COVID-19: Why liquid oxygen should be handled properly

Medical oxygen may be more precious than gold in India right now as COVID-19 rips us apart; but medical personnel must be thoroughly familiar with liquid oxygen’s properties before being allowed to handle it

By Manas Ranjan Senapati
Published: Monday 10 May 2021
U.S. Air Force photo via Wikipedia
U.S. Air Force photo via Wikipedia U.S. Air Force photo via Wikipedia

Medical oxygen is worth more than gold in India during the second wave of the novel coronavirus disease (COVID-19).

However, medical personnel must be thoroughly familiar with its properties and safety considerations before being allowed to handle liquid oxygen and its associated equipment.

Oxygen is often stored as a liquid, although it is used primarily as a gas.

Liquid oxygen has a pale blue colour and is a cryogenic liquid. Cryogenic liquids are liquefied gases that have a normal boiling point below -238 degrees Fahrenheit (-150 degrees Celsius).

In commerce, liquid oxygen is classified as an industrial gas and is widely used for industrial and medical purposes. Liquid oxygen is used as an oxidant for liquid fuels in the propellant systems of missiles and rockets.

Oxygen is widely applied in the metal industries in conjunction with acetylene and other fuel gases for metal cutting, welding, hardening, cleaning and melting.

Oxygen as medicine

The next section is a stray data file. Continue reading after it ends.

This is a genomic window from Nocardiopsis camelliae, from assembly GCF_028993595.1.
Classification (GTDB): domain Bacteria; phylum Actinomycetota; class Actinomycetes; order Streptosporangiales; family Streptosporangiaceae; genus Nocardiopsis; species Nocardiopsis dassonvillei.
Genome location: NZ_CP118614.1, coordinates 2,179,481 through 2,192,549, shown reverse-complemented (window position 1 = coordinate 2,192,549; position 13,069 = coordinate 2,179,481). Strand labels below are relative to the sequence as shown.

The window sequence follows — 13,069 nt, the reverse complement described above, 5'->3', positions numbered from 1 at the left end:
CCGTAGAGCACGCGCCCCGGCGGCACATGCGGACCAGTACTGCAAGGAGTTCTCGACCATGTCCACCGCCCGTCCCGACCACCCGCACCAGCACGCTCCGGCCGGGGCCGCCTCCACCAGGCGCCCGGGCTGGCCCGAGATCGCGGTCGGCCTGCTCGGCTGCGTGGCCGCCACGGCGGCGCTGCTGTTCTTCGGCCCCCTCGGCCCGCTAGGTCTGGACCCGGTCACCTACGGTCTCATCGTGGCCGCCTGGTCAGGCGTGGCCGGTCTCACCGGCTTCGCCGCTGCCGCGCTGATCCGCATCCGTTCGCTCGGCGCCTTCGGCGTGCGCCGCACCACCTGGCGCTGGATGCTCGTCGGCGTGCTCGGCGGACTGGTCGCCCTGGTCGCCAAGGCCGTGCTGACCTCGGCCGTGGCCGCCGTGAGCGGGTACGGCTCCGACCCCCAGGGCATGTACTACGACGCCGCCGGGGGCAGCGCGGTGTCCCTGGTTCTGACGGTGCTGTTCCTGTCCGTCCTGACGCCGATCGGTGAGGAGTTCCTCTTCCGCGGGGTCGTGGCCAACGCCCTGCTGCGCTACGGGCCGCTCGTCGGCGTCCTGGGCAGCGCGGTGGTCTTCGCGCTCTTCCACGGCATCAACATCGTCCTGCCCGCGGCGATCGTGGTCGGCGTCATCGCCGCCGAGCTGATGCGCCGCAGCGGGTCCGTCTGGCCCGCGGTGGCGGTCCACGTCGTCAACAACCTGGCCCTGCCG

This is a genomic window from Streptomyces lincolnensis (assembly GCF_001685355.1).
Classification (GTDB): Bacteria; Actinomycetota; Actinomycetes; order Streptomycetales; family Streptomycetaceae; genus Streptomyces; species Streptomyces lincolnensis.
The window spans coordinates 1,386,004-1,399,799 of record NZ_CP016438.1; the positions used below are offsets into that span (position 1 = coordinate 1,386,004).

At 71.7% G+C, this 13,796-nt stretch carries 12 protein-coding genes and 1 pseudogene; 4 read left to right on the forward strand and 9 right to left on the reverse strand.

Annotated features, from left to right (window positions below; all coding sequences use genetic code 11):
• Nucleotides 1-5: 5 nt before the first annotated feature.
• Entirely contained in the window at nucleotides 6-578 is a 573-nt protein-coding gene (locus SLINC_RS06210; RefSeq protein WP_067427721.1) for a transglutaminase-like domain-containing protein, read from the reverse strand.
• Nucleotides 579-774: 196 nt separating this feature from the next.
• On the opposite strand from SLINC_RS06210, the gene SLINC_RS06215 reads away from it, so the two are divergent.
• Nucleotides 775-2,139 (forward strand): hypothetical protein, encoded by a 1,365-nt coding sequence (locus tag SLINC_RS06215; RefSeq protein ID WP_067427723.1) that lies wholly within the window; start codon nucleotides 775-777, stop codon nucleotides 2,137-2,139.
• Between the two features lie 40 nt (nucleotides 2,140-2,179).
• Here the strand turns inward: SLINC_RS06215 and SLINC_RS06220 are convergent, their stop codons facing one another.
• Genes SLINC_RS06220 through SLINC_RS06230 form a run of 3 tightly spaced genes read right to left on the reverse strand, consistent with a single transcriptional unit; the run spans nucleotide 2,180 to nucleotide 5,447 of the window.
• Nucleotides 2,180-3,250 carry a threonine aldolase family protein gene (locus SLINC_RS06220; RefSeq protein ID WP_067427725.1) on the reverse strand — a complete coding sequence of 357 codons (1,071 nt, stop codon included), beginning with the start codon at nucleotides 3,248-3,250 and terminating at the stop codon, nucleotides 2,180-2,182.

Liquid oxygen therapy is the medical process of providing additional oxygen to a patient who cannot get enough oxygen on their own.

Conditions such as asthma, cystic fibrosis, dysphasia, chronic obstructive pulmonary disease, heart failure, lung disease and pneumonia can be treated by liquid oxygen therapy.

However, liquid oxygen has to be used carefully. Why? Well, the low temperature of liquid oxygen and the vapours it releases pose a serious burn hazard to human tissue. Materials that usually burn in ambient air, will burn more vigorously in oxygen.

Contact with liquid oxygen can cause severe skin and eye irritation and burns as well as frostbite. Normally, air contains 21 per cent oxygen, which is essentially non-toxic.

No health effects have been observed in people exposed to concentrations up to 50 per cent at one atmosphere (the unit of pressure) for 24 hours or longer.

The inhalation at one atmosphere of 80 per cent oxygen for more than 12 hours can cause irritation of the respiratory tract, nausea, dizziness, muscle twitching, vision loss, coughing, nasal stuffiness, sore throat, and chest pain.

When pure oxygen is inhaled at pressures greater than two or three atmospheres, a characteristic neurological syndrome can be observed.

Signs and symptoms include nausea, dizziness, vomiting, tiredness, light-headedness, mood changes, euphoria, confusion, incoordination, muscular twitching, burning / tingling sensations (particularly of the fingers and toes) and loss of consciousness.

Characteristic epileptic-like convulsions, which may be preceded by visual disturbances such as loss of peripheral vision, also occur.

Continued exposure can cause severe convulsions that can lead to death. The effects are reversible after reduction of oxygen pressure.

Thus, the hazards associated with liquid oxygen are:

  1. Exposure to cold temperatures that can cause severe burns
  2. Over-pressurisation due to expansion of small amounts of liquid into large volumes of gas in inadequately vented equipment
  3. Oxygen enrichment of the surrounding atmosphere and the possibility of a combustion reaction if the oxygen is permitted to contact a non-compatible material.

Some common materials such as asphalt kerosene, cloth, wood, paint, tar, and dirt containing oil or grease can react violently with liquid oxygen at certain pressures and temperatures.

Views expressed are the author’s own and don’t necessarily reflect those of Down To Earth

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